We’ve been writing about language for years here at On Violence. If I, Eric C, have a bigger obsession than lying in memoirs, it’s using words properly. (The military is an easy target.) But we’ve never collected all of our language posts in one place before, so consider this an “On V Link Drop” to our language posts, finally collected in one place.
We first “got Orwellian” analyzing “Al Qaeda in Iraq”, “Contractors, Mercenaries, Private Security and Terrorists”, and “Military Intelligence and Interrogation”. We also briefly discussed “heroes” in this link drop. We might as well have called our post “What You Should(n't) Be Afraid Of” “Getting Orwellian: Existential Threat” instead. In August, we added a new addition to the series in “Getting Orwellian: Navy SEALs”.
I pointed out how writers can say more with less in my post on post-9/11 war novels, “The Humvee Flew Over The Mountain: Jargon, Lingo and Military Writing”.
Last year, going a bit weirder, we wrote about “Language Behaving Badly: Strategic Reachbacks, Service Members and Operation Nude On”, “Army Words for Regular Things” and our “Readers Nominate More "Language Behaving Badly".
This year, we got Orwellian on “The Legal Dodge: Getting Orwellian on the NSA's Most Popular Defense” and “We're All Ordinary Americans: Getting Orwellian on the NSA”.
Getting Orwellian on Orwell
We choose the title “Getting Orwellian” for our series on language because George Orwell’s essay, “Politics and the English Language” is probably the most famous essay on writing in the last century.
But if I’m being intellectually honest, too many writers and thinkers overrate this essay’s importance, and insight.
First, if you’ve read any of our guest posts on writing at Write to Done, you know that I hate rules about writing. No one rule can govern all writing. Orwell loves rules, but he doesn’t like following his own advice. From the brilliant Language Log blog:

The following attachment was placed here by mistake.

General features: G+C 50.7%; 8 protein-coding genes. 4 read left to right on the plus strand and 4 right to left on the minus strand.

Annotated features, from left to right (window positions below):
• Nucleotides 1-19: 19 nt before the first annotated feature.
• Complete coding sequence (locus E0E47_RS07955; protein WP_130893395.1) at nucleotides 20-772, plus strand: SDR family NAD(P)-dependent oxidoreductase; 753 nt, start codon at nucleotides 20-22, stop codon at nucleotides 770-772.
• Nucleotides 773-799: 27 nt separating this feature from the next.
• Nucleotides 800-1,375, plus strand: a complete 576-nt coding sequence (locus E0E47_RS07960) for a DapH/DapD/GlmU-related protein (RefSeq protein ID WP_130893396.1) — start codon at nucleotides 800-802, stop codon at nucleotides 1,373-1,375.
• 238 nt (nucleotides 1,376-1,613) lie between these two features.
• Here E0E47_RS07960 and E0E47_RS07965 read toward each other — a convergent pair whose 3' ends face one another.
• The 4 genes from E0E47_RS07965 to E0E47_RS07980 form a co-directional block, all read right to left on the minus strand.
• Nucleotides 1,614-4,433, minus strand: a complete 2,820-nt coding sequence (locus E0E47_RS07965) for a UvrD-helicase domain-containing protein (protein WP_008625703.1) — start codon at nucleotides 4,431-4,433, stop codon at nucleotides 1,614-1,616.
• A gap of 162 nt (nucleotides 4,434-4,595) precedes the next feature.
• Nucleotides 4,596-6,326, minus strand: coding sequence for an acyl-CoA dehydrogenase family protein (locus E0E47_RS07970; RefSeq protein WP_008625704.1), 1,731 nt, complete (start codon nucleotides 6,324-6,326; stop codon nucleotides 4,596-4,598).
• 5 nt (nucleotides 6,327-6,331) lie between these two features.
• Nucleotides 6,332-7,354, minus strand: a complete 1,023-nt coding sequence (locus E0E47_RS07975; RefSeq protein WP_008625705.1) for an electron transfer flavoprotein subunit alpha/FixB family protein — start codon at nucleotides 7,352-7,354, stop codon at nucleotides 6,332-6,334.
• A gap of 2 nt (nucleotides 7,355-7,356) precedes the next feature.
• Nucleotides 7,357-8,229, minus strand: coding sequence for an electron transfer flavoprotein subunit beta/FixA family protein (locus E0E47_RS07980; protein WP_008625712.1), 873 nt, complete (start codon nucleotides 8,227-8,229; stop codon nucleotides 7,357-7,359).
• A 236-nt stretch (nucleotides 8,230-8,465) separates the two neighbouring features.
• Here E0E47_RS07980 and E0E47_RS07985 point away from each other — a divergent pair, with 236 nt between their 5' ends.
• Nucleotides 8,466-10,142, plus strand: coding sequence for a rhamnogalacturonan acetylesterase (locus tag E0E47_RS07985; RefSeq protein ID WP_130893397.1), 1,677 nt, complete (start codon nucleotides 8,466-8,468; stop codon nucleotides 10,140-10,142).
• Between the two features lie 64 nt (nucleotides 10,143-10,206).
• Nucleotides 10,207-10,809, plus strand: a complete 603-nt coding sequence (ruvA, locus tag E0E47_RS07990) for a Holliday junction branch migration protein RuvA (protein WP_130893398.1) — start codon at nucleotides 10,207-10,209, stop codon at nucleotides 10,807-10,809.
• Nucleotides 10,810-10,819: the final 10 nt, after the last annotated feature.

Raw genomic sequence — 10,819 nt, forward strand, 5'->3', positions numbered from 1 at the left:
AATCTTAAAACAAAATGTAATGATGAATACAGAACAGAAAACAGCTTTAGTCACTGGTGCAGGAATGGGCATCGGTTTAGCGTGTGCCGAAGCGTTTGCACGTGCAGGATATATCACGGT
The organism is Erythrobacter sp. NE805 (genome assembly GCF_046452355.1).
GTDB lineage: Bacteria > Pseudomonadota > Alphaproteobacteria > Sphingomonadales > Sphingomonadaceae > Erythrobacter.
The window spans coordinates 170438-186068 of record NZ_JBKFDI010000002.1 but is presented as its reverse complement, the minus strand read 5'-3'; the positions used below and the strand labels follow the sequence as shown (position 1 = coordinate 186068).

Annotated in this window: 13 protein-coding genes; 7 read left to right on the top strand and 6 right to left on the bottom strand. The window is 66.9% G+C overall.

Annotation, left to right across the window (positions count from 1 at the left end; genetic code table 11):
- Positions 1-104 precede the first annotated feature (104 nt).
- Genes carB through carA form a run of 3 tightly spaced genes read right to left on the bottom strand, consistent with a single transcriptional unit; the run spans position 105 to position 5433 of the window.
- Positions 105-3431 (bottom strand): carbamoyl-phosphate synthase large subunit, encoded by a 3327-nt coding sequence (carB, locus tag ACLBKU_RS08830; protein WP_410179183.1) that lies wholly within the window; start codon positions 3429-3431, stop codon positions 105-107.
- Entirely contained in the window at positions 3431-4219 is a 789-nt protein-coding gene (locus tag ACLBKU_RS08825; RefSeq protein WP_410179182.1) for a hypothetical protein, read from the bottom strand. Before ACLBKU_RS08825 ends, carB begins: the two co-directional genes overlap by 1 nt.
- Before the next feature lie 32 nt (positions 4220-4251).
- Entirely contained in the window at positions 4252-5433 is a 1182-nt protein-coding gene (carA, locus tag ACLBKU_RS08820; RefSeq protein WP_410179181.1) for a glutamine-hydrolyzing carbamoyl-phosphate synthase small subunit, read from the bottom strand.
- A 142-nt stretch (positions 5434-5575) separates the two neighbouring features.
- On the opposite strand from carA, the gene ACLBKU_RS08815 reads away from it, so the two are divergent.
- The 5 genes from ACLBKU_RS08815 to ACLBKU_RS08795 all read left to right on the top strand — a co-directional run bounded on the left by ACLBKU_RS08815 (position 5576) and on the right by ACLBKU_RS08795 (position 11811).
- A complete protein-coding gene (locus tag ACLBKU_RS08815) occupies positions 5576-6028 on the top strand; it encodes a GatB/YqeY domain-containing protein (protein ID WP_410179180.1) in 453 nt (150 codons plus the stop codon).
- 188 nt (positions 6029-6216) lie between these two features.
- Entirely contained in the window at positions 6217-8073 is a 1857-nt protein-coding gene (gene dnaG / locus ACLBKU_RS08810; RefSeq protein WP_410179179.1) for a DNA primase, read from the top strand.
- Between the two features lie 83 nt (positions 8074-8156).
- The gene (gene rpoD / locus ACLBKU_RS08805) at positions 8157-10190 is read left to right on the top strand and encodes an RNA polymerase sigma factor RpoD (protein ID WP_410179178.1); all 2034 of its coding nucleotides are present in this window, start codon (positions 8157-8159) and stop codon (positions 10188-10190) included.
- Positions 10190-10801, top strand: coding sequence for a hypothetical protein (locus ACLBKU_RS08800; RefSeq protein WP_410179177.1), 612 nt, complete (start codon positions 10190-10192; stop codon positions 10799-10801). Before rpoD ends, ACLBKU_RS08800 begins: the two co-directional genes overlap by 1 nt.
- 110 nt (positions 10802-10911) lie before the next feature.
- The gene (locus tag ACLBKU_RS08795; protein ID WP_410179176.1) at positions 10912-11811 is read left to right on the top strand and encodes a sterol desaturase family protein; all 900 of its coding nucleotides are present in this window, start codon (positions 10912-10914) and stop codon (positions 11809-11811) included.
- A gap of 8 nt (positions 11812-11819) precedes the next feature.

“Orwell wrote (apparently without irony, Nunberg noted) that in the evasive kind of writing he disapproves of, "the passive voice is wherever possible used in preference to the active".
Just to clarify: in the very sentence where Orwell tells writers to not use the passive voice, he uses the passive voice. Oh, he also uses the passive voice in his opening sentence. Find other examples of Orwell breaking his own rules in this second Language Log blog post on the essay, including using long or foreign words and outdated metaphors. Geoffrey Pullum points out other inconsistencies in two articles at the Chronicle of Higher Education, including Orwell’s use of metaphors and the “not un-” rhetorical technique.
More important than the style advice is the overall message. On Violence fav, Geoffrey Nunberg, criticized the overall message in his book Talking Right:
“Objections to jargon and euphemism are well taken, but they tend to leave you with the impression that the ‘plain’ or ‘common’ words that people defend are unproblematic. Yet in political language, it’s the common words that work the most mischief, precisely because they’re the ones that people are unlikely to examine for their hidden assumptions...
...Those ‘plain words’ work on us far more deeply and unconsciously than any others, and they can persist for long periods of time without becoming frayed or yellowed they way euphemisms tend to do.”
This passage turns Orwell’s argument on its head, in the most logical way possible: average people don’t like complex words. They stop paying attention to them. So what words will politicians use and manipulate? The plain, little ones.
We use the phrase “Getting Orwellian” because it neatly sums up what we’re doing with our language posts: questioning the standard uses of language. Orwell’s essay does just that. But don’t think he had all of the answers; he didn’t.